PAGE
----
Things like Q and the “Deep State”, will fade much faster. It’s just like the caravans. Trump supporters were obsessed with the caravans until the midterms, and then… poof! the caravans disappeared overnight. Never to be mentioned again. Q will also disappear the moment they no longer need that particular bogeyman.

But the election is in two months. Your “kill em with patience and love” strategy doesn’t apply.

Maybe it’s time to study what happened to the families who split apart in the Civil War. Did love and patience bring them back together? Did the confederate family members ever see the error of their ways? Did relationships mend eventually?


At the beginning of this post, I talked about how responses to the thread were split into 3 different categories.

To the 85% of respondents who loved the thread: I’m so glad the post was a balm and a relief for you. Writing it was for me as well. I hope you feel confident that you do not have to put up with abuse from Trump supporters. Set your boundaries. Try and remember, this hell won’t last forever. Double check your registration and make a voting plan.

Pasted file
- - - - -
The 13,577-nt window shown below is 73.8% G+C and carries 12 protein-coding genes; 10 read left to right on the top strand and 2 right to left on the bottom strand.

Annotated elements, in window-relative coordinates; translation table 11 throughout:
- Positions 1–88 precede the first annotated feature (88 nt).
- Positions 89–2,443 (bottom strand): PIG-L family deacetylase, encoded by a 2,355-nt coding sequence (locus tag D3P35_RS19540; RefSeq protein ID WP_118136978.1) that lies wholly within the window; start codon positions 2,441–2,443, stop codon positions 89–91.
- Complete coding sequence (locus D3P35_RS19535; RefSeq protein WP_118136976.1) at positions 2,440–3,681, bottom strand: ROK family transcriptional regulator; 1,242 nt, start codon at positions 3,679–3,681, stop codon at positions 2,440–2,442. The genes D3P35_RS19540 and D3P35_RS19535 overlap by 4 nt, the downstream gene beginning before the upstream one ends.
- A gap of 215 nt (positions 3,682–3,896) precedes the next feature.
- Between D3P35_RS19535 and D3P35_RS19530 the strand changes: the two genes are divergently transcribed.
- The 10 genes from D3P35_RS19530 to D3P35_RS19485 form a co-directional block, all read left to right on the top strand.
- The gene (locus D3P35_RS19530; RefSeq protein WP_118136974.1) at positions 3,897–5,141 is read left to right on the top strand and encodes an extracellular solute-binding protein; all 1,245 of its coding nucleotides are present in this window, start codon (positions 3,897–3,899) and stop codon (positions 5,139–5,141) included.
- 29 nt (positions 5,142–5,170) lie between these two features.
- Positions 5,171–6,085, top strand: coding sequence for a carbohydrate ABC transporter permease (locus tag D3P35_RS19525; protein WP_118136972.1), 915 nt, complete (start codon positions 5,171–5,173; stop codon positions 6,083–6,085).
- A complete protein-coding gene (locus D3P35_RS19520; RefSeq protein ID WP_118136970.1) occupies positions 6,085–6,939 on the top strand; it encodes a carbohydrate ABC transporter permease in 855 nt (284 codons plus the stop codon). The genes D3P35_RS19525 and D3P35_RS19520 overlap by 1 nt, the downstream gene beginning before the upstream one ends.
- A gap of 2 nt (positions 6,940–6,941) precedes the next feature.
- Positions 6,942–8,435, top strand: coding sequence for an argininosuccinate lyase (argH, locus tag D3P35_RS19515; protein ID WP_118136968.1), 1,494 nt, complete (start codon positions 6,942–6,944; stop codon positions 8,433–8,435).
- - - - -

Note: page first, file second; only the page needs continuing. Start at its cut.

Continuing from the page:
To the 10% of respondents who are Trump supporters: There is nothing less interesting to me than your thoughts or opinions. If you leave a comment it will be deleted and you’ll be blocked. The boundary I’m setting: you don’t get access to my creations until the election. (If Trump wins, be aware that boundary will likely extend.)

To the 5% of respondents who think the thread was too harsh or went too far: If you’re not feeling abused by Trump supporters, the thread wasn’t written for you. You should probably skip it and move on. To be honest, I find your reaction troubling and your motivations suspect. I’m not sure I can trust you as a friend or ally. If fascists were after me, I suppose I would conclude that you wouldn’t be willing to hide me.


Logical conversations don’t work. Threats don’t work. Time works — but only if you have decades. Jolting someone out of cult thinking, because they’ve had a disruption to their life that has affected their normalcy, is probably our best shot. And even if it doesn’t work, the boundaries provide huge relief to people being abused by Trump supporters.

Thoughts? Do you think this followup makes the thread more clear? Less clear? Do any specific actions come to mind when you consider disrupting normalcy?